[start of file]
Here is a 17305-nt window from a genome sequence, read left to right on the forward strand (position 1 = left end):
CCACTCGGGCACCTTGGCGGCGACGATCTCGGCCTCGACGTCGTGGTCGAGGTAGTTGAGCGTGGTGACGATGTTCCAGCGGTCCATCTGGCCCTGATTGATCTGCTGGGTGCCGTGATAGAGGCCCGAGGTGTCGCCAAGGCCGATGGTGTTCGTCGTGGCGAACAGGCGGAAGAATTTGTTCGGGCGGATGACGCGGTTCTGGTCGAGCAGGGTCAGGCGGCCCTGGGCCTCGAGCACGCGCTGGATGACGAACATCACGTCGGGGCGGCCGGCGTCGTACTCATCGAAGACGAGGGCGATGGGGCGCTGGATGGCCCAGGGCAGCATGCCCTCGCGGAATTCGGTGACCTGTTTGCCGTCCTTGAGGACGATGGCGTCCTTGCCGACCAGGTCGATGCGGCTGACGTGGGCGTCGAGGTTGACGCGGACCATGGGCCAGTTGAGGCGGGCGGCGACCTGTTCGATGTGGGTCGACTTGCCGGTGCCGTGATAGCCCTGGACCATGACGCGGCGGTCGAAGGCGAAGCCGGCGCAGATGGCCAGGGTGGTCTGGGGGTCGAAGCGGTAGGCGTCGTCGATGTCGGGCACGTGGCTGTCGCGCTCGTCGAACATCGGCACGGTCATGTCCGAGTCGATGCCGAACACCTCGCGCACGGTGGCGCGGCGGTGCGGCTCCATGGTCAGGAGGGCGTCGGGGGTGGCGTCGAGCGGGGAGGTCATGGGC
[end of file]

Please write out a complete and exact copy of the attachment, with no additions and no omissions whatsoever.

Here is a 17305-nt window from a genome sequence, read left to right on the forward strand (position 1 = left end):
CCACTCGGGCACCTTGGCGGCGACGATCTCGGCCTCGACGTCGTGGTCGAGGTAGTTGAGCGTGGTGACGATGTTCCAGCGGTCCATCTGGCCCTGATTGATCTGCTGGGTGCCGTGATAGAGGCCCGAGGTGTCGCCAAGGCCGATGGTGTTCGTCGTGGCGAACAGGCGGAAGAATTTGTTCGGGCGGATGACGCGGTTCTGGTCGAGCAGGGTCAGGCGGCCCTGGGCCTCGAGCACGCGCTGGATGACGAACATCACGTCGGGGCGGCCGGCGTCGTACTCATCGAAGACGAGGGCGATGGGGCGCTGGATGGCCCAGGGCAGCATGCCCTCGCGGAATTCGGTGACCTGTTTGCCGTCCTTGAGGACGATGGCGTCCTTGCCGACCAGGTCGATGCGGCTGACGTGGGCGTCGAGGTTGACGCGGACCATGGGCCAGTTGAGGCGGGCGGCGACCTGTTCGATGTGGGTCGACTTGCCGGTGCCGTGATAGCCCTGGACCATGACGCGGCGGTCGAAGGCGAAGCCGGCGCAGATGGCCAGGGTGGTCTGGGGGTCGAAGCGGTAGGCGTCGTCGATGTCGGGCACGTGGCTGTCGCGCTCGTCGAACATCGGCACGGTCATGTCCGAGTCGATGCCGAACACCTCGCGCACGGTGGCGCGGCGGTGCGGCTCCATGGTCAGGAGGGCGTCGGGGGTGGCGTCGAGCGGGGAGGTCATGGGC